May 5, 2015

All the advice on the Internet said to visit Kyoto when in Japan as it is full of beautiful temples and scenery. What we didn't know when we booked, was that it was cherry blossom season, when all those classic Japan pictures with lovely cherry blossom trees are taken. This is a big deal for tourism and when we tried to book accommodation there was only one place left in all of Kyoto. It didn't look great in the pictures, or the description but it seemed to fulfil the basic sleeping and showering requirements.

As it turned out, it was a Japanese Love Hotel, of the chain aptly called Japaneedz. A Japanese Love Hotel claims to offer discrete getaways for couples, providing certain useful facilities in the room, and you can rent per night or per the hour. As you can imagine, we assumed we were staying in a brothel. But it was that or no cherry blossom temple-filled Kyoto.

So straight from a purifying night in a mountain top Buddhist temple to a Kyoto brothel. We were instructed to check in at the Japaneedz Cafe, close to the main train station. It all seemed very normal, and they gave us a really good Kyoto map. The only weird bit was that we had to come back at 8pm to get the shuttle to the actual hotel with all the other guests. You also had to check out each day (we stayed two nights) and haul all your luggage back to the cafe. This was presumably so other guests could use your room at an hourly rate, which I tried very hard not to think about at the time.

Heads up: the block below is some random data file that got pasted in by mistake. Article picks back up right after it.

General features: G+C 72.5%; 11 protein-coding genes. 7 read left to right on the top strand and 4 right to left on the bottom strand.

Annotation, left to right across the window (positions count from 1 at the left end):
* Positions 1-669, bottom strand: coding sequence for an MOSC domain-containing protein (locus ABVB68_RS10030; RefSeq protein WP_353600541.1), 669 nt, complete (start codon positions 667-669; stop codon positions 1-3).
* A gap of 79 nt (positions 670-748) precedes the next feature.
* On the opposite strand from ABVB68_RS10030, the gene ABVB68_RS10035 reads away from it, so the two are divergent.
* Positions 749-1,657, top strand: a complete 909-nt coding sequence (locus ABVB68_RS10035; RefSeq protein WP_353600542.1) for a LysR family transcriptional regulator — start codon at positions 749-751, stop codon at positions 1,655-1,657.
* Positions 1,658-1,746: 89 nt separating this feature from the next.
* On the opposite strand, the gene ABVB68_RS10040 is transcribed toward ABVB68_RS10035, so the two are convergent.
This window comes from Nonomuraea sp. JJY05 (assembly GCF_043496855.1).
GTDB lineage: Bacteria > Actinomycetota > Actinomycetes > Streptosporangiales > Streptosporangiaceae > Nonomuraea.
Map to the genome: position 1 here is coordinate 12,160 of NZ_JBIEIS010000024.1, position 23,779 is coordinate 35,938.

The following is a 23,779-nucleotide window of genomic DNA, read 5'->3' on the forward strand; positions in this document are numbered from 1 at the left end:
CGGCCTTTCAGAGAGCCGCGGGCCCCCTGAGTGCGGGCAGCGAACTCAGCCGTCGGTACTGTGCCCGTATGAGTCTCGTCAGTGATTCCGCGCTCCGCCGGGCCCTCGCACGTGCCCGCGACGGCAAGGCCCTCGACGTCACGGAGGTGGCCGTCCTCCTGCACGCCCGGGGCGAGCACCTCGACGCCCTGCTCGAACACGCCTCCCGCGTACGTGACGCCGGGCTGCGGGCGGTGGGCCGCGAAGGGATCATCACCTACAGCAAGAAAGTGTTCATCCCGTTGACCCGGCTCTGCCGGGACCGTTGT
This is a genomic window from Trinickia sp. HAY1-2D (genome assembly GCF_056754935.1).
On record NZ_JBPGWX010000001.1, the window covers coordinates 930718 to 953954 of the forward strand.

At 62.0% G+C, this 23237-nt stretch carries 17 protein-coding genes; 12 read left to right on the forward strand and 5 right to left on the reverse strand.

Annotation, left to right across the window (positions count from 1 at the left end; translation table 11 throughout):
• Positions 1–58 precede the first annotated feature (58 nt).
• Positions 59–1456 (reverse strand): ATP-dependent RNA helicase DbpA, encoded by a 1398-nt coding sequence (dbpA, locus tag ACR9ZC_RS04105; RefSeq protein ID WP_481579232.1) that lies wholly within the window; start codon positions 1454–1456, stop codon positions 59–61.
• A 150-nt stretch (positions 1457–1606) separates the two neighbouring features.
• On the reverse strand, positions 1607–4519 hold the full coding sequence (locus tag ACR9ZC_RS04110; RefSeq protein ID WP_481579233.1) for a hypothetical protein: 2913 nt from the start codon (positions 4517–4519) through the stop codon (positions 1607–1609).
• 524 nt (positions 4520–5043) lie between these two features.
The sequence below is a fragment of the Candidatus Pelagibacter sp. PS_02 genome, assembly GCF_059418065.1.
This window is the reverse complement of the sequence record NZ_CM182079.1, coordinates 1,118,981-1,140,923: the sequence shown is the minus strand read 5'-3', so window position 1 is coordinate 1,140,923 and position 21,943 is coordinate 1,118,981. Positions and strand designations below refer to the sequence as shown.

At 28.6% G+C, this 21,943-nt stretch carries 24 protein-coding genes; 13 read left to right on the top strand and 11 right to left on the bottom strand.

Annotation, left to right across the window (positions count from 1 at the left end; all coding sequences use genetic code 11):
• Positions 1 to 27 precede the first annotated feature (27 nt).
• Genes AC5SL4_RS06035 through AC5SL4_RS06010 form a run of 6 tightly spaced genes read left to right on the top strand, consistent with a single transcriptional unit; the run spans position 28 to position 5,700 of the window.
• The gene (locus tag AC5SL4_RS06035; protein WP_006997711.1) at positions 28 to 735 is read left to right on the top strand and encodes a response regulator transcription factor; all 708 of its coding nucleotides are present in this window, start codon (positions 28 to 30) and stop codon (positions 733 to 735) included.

Our first evening sent us on 50 train and metro journeys to the bamboo forest park. Our luggage handler friend from Osaka told us to go here so we honoured our promise. Our apprehension at getting the weird shuttle bus temporarily vanished because the park was so pretty. I can see why cherry blossom season is such a big deal. There's a temple in the middle of every patch of grass in Japan and this was no exception. It's like there were just a crowd of builders waiting for people to leave an area so they could fire up a new temple. The temple was alright but I much preferred the garden with all its little bridges and lakes and lovely coloured plants. It's much more tranquil than the vibrant parks in China but they're both beautiful in their own ways.

I'm reflecting on how this is my 400th temple

Eating for the picky Westerner is not easy in Kyoto. The main restaurant streets aren't obvious and there's no big square with KFC, Pizza Hut and TGI Fridays, to which I had grown accustomed. Given the traditional vegan gelatine-soaked-in-goo meals of the previous two days I had now reached a critical situation: Almost two days and all I had eaten was a bowl of rice and the greatest cheese toastie. I was close to death. We persevered for ages, combing the streets, looking for anywhere that served chips. We were about to do the worst, and step into McDonalds, when we realised we could just stand outside and use McDonald's WiFi to Google pizza places. We were saved.

Pizza consumed we headed back to the cafe to get the shuttle with the seedy amorous couples. Who would we meet? Businessmen with suspiciously beautiful and youthful ladies? Fully leather-clad dominatrixes? It was two other travelling couples our age who found it on So disappointing.